posted by blaneyphoto at 10:38 AM on January 8, 2013 [3 favorites]


I got to work on a project turning a digitalized copy of a 1848 daguerreotype of the Cincinnati riverfront into a huge 55" multitouch application. There was also a companion website but it seems to be down right now.

As cool as the app was, the actual artifact was 100 times cooler.

If you find yourself at the Main Branch of the Cincinnati Library you should check both out.
posted by Mick at 10:53 AM on January 8, 2013 [2 favorites]


This also brings to mind Bill Morrison's hypnotic film made from decaying footage, appropriately titled Decasia, which leaves one with some unforgettable images flickering in the vaults and crevices of the ol' grey matter.

I immediately thought of the very wonderful Decasia as well. These are fabulous.
posted by OmieWise at 11:11 AM on January 8, 2013


Re that Chuck Close page blaneyphoto mentions , this quote stands out:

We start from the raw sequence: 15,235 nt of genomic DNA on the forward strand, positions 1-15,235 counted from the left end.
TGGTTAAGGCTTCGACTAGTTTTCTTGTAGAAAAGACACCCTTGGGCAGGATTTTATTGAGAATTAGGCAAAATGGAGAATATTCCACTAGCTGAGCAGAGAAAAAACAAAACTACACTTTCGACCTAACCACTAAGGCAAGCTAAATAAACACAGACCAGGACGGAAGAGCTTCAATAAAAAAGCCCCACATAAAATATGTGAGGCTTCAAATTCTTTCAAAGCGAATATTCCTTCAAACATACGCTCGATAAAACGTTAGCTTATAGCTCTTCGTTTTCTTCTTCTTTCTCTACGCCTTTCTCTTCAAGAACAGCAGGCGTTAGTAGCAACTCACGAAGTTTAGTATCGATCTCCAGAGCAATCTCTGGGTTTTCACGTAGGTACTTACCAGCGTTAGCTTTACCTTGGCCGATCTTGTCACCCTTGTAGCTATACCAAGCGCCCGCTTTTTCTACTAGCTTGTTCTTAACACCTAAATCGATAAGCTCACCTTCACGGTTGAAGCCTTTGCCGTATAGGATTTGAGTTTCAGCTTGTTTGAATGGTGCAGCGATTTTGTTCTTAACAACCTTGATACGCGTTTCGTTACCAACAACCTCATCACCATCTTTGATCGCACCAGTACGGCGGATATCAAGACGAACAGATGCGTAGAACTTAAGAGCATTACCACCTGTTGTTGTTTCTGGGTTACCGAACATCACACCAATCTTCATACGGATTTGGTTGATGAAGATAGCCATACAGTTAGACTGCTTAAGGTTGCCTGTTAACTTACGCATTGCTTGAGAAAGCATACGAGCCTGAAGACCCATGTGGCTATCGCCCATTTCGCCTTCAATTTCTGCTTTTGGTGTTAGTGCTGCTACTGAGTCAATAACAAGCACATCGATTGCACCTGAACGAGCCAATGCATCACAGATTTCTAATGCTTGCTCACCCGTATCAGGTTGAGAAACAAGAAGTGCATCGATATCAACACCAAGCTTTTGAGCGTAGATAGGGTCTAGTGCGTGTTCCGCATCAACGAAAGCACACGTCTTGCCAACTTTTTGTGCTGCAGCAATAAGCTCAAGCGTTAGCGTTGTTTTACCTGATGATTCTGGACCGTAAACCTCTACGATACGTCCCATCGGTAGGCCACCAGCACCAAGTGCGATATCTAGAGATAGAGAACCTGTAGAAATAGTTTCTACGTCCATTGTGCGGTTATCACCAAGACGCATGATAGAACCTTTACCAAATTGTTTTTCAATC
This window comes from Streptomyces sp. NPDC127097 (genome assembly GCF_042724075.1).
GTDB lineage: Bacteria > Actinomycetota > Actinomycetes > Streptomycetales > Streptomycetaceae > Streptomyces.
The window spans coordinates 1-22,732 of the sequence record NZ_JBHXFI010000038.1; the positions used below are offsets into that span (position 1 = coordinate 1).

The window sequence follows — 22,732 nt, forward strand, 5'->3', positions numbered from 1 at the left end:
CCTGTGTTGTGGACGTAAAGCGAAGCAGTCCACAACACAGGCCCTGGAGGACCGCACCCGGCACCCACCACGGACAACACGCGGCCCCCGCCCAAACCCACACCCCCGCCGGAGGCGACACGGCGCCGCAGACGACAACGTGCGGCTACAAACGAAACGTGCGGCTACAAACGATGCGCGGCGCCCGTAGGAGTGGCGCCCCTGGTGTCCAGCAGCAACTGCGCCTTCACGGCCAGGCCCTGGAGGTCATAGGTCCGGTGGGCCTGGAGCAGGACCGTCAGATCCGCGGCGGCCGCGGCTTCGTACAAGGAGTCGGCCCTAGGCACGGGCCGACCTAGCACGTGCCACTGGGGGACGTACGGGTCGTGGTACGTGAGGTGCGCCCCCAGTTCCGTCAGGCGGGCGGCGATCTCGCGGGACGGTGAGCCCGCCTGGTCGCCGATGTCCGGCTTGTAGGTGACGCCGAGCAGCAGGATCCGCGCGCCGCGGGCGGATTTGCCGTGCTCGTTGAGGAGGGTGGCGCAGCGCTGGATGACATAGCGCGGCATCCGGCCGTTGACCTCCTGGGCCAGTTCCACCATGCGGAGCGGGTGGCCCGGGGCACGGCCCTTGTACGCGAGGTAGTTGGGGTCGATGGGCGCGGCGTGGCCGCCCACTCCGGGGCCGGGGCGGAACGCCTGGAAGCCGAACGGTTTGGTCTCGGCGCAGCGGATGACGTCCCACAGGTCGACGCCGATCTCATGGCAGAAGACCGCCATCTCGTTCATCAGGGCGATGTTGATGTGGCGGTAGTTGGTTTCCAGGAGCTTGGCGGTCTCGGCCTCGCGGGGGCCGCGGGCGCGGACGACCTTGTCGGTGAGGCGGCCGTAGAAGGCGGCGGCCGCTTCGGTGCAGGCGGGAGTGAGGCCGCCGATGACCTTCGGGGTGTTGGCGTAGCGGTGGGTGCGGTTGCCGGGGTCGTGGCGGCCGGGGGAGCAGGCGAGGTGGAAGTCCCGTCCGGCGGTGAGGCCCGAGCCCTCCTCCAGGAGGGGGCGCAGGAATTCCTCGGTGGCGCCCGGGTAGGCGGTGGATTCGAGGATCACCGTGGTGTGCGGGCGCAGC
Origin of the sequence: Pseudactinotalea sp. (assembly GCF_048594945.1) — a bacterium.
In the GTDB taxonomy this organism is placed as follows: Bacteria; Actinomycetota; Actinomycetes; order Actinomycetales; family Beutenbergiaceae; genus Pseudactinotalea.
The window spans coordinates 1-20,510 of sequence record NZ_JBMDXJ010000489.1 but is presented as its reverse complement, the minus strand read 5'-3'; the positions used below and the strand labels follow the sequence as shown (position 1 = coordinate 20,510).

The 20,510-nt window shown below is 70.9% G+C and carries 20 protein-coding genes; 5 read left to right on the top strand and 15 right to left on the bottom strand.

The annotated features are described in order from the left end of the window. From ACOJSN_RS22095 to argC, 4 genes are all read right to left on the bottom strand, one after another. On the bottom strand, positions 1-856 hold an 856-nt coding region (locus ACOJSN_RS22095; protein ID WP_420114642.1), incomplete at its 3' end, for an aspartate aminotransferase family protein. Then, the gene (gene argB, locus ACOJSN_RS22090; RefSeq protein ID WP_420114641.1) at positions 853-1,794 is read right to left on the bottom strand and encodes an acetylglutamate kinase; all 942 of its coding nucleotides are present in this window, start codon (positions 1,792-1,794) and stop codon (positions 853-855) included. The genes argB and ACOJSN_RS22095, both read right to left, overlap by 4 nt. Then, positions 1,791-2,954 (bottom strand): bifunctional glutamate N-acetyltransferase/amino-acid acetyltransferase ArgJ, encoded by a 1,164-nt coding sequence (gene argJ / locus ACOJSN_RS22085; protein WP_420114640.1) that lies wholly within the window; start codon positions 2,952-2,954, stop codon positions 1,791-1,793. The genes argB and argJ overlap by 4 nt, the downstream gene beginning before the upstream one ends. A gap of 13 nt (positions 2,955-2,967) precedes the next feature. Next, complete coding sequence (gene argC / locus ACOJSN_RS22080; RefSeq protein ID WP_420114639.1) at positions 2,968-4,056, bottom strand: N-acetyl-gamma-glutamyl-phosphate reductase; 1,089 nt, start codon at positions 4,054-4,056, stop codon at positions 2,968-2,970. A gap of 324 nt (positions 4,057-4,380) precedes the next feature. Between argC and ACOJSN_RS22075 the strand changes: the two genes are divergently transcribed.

Because the usual exposure for this old art form takes around a couple of minutes, Mr. Close used six flash strobes to make the exposure almost instantaneous. According to him, "Your eyes slam shut so fast, it feels like somebody stuck an ice pick into the middle of your eye. If we don't have the shields, you can smell your hair and your face burning.

The times, they are a changing.
posted by Twang at 11:20 AM on January 8, 2013 [1 favorite]


I want to seeeeeee!
Okay, but you're going have to squint hard: old tintype and close up of big grin.
posted by Jehan at 11:29 AM on January 8, 2013 [2 favorites]


T͝h͠ey̨ ̸lơo҉k normal t͏o͢ m͡é.̀
posted by Potomac Avenue at 11:29 AM on January 8, 2013


blaneyphoto that third link of yours is NSFW.
posted by eustacescrubb at 12:11 PM on January 8, 2013


What I love about decayed photographs is that time and history are physically present, like rings on a tree stump. It's like looking at a tangible memory.
posted by book 'em dano at 1:36 PM on January 8, 2013


The "Portrait of Emma Gillingham Bostwick" looks like she's in the process of turning into a skeleton. I kinda like it, even though it's starting to creep me out.
posted by CancerMan at 2:28 PM on January 8, 2013